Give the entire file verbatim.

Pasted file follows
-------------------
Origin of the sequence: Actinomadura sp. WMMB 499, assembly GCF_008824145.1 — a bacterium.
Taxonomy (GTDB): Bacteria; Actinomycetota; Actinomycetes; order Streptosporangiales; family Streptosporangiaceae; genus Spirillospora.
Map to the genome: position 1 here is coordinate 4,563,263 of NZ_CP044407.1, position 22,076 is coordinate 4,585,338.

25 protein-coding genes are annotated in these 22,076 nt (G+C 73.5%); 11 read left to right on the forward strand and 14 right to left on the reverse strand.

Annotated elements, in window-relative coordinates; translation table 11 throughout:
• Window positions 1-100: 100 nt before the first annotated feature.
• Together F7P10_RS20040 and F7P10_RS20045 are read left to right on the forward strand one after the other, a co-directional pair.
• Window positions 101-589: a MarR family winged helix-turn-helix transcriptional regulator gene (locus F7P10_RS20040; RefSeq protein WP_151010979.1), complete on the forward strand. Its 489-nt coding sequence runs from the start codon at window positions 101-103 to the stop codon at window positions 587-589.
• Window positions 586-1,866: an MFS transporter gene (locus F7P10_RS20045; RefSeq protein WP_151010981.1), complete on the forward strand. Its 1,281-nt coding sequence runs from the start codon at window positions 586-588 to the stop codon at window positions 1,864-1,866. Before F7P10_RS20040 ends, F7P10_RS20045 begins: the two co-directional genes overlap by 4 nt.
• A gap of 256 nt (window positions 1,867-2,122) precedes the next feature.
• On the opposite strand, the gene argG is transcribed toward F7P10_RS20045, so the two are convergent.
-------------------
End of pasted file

Origin of the sequence: Actinomadura sp. WMMB 499, assembly GCF_008824145.1 — a bacterium.
Taxonomy (GTDB): Bacteria; Actinomycetota; Actinomycetes; order Streptosporangiales; family Streptosporangiaceae; genus Spirillospora.
Map to the genome: position 1 here is coordinate 4,563,263 of NZ_CP044407.1, position 22,076 is coordinate 4,585,338.

25 protein-coding genes are annotated in these 22,076 nt (G+C 73.5%); 11 read left to right on the forward strand and 14 right to left on the reverse strand.

Annotated elements, in window-relative coordinates; translation table 11 throughout:
• Window positions 1-100: 100 nt before the first annotated feature.
• Together F7P10_RS20040 and F7P10_RS20045 are read left to right on the forward strand one after the other, a co-directional pair.
• Window positions 101-589: a MarR family winged helix-turn-helix transcriptional regulator gene (locus F7P10_RS20040; RefSeq protein WP_151010979.1), complete on the forward strand. Its 489-nt coding sequence runs from the start codon at window positions 101-103 to the stop codon at window positions 587-589.
• Window positions 586-1,866: an MFS transporter gene (locus F7P10_RS20045; RefSeq protein WP_151010981.1), complete on the forward strand. Its 1,281-nt coding sequence runs from the start codon at window positions 586-588 to the stop codon at window positions 1,864-1,866. Before F7P10_RS20040 ends, F7P10_RS20045 begins: the two co-directional genes overlap by 4 nt.
• A gap of 256 nt (window positions 1,867-2,122) precedes the next feature.
• On the opposite strand, the gene argG is transcribed toward F7P10_RS20045, so the two are convergent.